While a global shortage of collateral is unlikely, satisfying future demand could still remain problematic, according to an academic study by the London School of Economics (LSE).
Ronald Anderson and Karin Jõeveer, authors of ‘The Economics of Collateral’, described the possibility of emerging bottlenecks that might mean the immobilisation of available collateral in one part of the market, making it unavailable to credit-worthy borrowers.
Though the report, which was commissioned by the Depository Trust and Clearing Corporation, is confident there will be an appropriate quantity of collateral despite post-crisis demands for more and better collateral, the authors suggest that market participant activity and regulatory reform since 2007-2008 may in fact limit the accessibility of collateral in the long run.
As a result of the financial crisis there has been a surge in demand for safety and security, increasing the use of reliable collateral to support the transactions. In response, major banks have since focused their funding more towards secured debt and this has been exacerbated by equivalent regulatory reform such as Basel III, Dodd-Frank in the United States and the European market infrastructure regulation.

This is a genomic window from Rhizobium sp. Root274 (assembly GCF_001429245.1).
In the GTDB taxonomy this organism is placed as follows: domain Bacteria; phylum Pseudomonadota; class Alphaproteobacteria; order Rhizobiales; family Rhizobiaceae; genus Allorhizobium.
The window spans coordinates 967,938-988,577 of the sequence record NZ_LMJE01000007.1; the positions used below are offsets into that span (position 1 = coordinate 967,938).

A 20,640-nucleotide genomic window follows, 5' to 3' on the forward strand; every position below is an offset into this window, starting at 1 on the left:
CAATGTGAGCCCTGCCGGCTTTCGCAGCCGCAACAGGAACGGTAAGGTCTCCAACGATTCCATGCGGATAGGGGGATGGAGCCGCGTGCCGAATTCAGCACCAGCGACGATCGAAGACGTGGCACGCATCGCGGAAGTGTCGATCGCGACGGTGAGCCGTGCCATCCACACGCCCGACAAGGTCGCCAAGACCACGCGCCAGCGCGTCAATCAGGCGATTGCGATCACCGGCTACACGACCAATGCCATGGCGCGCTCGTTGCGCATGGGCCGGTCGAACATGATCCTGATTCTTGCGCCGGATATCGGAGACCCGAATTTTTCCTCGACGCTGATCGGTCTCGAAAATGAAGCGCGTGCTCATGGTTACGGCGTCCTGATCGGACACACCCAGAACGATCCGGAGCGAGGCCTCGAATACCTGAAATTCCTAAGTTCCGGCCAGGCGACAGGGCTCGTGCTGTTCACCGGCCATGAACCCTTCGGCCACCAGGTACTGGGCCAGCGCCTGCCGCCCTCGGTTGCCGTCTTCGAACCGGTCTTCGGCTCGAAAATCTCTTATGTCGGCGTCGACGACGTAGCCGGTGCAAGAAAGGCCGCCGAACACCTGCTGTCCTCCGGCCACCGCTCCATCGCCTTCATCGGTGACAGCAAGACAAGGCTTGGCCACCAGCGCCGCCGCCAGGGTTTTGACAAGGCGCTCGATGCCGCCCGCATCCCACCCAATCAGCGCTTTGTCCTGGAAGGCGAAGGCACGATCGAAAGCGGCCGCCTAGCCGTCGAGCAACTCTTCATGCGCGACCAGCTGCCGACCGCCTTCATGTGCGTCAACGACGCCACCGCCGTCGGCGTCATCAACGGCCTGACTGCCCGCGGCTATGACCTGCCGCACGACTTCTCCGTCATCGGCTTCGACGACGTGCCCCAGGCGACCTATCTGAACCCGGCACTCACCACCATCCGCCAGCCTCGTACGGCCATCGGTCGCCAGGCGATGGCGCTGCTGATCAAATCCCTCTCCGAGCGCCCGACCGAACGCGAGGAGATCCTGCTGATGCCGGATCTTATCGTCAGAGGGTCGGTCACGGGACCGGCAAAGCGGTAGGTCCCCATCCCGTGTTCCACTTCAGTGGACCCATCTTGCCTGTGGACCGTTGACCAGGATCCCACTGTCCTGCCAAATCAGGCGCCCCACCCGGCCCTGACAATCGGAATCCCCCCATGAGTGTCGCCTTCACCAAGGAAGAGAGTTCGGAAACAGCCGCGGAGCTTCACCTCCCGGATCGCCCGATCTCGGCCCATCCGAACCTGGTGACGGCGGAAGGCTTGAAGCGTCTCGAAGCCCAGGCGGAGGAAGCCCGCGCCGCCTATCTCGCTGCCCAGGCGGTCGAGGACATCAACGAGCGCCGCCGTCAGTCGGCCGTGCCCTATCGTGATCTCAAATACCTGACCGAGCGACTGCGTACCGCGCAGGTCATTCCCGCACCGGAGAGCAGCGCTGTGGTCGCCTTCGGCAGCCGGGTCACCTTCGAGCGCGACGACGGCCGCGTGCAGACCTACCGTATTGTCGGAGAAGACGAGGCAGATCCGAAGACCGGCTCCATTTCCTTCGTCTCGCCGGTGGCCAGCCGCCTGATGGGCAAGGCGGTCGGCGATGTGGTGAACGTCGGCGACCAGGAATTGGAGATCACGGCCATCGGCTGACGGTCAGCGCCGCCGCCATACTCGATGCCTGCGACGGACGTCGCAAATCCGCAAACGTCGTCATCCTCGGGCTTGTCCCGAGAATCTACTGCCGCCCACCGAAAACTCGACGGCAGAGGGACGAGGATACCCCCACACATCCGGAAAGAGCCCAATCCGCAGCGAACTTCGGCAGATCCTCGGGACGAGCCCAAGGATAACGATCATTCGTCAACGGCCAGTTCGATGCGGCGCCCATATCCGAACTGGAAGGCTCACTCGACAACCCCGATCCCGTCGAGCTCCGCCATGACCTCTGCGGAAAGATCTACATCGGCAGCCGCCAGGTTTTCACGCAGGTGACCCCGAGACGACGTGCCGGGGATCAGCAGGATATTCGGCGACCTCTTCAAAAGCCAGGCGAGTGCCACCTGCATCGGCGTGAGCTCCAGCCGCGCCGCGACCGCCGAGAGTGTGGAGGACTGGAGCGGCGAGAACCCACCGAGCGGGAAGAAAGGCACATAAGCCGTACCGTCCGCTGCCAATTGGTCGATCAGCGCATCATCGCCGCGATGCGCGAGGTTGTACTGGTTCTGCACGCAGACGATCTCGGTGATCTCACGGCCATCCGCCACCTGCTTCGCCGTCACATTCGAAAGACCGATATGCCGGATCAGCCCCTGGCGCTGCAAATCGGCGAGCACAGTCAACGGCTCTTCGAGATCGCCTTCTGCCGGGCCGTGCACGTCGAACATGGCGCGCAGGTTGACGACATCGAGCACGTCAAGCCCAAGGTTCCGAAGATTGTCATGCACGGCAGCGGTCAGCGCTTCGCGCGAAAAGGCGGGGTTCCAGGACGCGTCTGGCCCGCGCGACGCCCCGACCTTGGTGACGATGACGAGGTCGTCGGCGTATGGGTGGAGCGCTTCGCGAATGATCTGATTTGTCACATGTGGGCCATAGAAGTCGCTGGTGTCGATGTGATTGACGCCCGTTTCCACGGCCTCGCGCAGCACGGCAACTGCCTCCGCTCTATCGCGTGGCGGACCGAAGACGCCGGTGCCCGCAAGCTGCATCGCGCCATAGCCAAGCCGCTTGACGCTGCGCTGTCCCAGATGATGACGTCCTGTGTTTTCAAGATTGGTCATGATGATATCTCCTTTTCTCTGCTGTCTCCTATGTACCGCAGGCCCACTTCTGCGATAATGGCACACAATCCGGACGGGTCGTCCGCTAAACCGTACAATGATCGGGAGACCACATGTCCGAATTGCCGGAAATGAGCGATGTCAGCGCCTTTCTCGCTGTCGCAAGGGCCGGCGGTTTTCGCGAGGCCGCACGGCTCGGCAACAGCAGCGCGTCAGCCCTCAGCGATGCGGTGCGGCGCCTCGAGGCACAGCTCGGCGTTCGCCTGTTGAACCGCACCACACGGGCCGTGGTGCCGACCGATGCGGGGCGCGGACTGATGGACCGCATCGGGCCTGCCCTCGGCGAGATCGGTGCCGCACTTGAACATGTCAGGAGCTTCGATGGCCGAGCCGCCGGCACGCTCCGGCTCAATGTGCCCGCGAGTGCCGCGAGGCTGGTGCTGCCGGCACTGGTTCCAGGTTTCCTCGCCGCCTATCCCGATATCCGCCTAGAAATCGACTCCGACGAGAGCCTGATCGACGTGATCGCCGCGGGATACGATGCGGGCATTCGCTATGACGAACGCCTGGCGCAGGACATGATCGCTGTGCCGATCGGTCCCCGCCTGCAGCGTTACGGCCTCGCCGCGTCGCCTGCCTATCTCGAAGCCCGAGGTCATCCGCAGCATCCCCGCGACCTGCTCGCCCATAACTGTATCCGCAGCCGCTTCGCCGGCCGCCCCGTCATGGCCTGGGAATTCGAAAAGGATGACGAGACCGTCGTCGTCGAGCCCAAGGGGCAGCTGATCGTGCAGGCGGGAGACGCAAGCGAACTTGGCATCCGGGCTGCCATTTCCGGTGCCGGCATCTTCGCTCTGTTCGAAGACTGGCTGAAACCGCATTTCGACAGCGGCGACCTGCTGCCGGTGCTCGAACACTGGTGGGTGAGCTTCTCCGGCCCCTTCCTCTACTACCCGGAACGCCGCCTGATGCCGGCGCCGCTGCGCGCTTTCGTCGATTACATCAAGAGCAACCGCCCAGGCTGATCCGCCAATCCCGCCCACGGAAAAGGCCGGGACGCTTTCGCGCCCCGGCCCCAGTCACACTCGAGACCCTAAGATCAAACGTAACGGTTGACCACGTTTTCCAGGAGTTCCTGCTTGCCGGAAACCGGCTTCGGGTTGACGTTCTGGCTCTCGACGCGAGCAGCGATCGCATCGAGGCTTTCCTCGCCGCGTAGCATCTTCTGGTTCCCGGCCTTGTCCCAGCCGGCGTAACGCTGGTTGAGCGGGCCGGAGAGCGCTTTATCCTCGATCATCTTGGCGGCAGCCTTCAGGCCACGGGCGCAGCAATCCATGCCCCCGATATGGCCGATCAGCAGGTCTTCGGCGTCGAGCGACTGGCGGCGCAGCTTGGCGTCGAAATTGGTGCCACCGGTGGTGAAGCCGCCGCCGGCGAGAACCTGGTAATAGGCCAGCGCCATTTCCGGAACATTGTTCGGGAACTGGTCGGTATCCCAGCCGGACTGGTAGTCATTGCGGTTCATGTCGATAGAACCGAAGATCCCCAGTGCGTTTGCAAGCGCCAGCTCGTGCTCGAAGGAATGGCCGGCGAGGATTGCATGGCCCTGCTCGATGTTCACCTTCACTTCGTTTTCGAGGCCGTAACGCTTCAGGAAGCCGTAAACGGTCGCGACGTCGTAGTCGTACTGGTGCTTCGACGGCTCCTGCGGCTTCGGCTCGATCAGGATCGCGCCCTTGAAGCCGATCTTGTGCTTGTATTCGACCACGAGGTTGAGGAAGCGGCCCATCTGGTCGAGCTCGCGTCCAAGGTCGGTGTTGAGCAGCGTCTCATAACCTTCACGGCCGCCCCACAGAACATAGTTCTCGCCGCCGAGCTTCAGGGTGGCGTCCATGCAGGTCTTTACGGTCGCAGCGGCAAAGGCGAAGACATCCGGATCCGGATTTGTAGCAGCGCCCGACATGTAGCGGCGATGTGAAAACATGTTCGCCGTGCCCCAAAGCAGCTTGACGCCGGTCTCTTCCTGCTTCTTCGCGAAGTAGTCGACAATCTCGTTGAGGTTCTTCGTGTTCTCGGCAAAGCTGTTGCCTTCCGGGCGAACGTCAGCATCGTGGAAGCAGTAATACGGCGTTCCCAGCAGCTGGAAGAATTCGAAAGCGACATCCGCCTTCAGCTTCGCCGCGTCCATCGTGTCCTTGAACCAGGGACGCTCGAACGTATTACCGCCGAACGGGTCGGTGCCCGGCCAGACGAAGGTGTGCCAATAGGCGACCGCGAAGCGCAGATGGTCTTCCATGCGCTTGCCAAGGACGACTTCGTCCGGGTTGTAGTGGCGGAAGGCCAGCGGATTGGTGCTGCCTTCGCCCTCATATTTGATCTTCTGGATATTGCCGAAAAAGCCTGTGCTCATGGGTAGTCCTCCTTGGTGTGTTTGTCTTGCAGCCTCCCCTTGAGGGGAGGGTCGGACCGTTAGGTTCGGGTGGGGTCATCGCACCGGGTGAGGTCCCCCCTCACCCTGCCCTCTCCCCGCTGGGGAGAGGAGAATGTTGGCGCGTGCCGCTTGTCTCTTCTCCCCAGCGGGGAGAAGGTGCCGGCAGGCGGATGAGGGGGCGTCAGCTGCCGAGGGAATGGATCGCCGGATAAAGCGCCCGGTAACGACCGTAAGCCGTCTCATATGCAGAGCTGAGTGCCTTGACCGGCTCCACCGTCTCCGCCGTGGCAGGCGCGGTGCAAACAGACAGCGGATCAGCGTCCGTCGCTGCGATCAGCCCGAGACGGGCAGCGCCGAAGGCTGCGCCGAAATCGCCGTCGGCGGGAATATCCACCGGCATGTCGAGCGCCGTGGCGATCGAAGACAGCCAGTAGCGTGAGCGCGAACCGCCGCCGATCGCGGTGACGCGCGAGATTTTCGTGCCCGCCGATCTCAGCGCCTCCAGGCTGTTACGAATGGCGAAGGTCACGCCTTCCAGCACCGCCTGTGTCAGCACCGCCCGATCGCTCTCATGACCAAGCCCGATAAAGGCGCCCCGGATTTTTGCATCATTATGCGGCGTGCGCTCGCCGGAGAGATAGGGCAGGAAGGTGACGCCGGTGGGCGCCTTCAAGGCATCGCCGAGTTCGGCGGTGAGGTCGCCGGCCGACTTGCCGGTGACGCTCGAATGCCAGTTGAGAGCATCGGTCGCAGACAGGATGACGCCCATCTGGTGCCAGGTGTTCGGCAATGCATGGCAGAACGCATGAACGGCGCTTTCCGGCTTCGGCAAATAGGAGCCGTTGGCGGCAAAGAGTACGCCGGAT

The introduction of regulations such as the liquidity coverage ratio and the net stable funding ratio has led to immense increases in the levels of high-quality, liquid assets held by banks. Combined with the credit valuation adjustment risk capital charge against counterparty credit risks introduced under the revised capital adequacy framework in 2010-11, there has been a substantial move towards centralised trading platforms and mandatory central counterparties in recent years.
Anderson and Jõeveer show that these changes are likely to facilitate collateral immobilisation in one part of the system, and a failure to meet collateral demands in another. In this way the authors observe that “the notion that greater reliance on collateral will eliminate credit risk is illusory.” As such, Professor Anderson explains that “the search for new methods to alleviate bottlenecks and seamlessly allocate collateral is the next challenge for infrastructure providers and participants” and “collaboration between participants and infrastructure providers will be crucial to ensuring an efficient process.”
As Godfried de Vidts, Chairman of the International Capital Markets Association’s European Repo Council, notes, “We are at a cross-roads as an industry, where collateral is available to satisfy counterparty and regulator needs, yet credit-worthy borrower access could become threatened due to scalability issues related to an increase in margin calls and a lack of standardised global solutions across markets and firms. Now is the time that the industry must work together to ensure streamlined access to collateral worldwide.”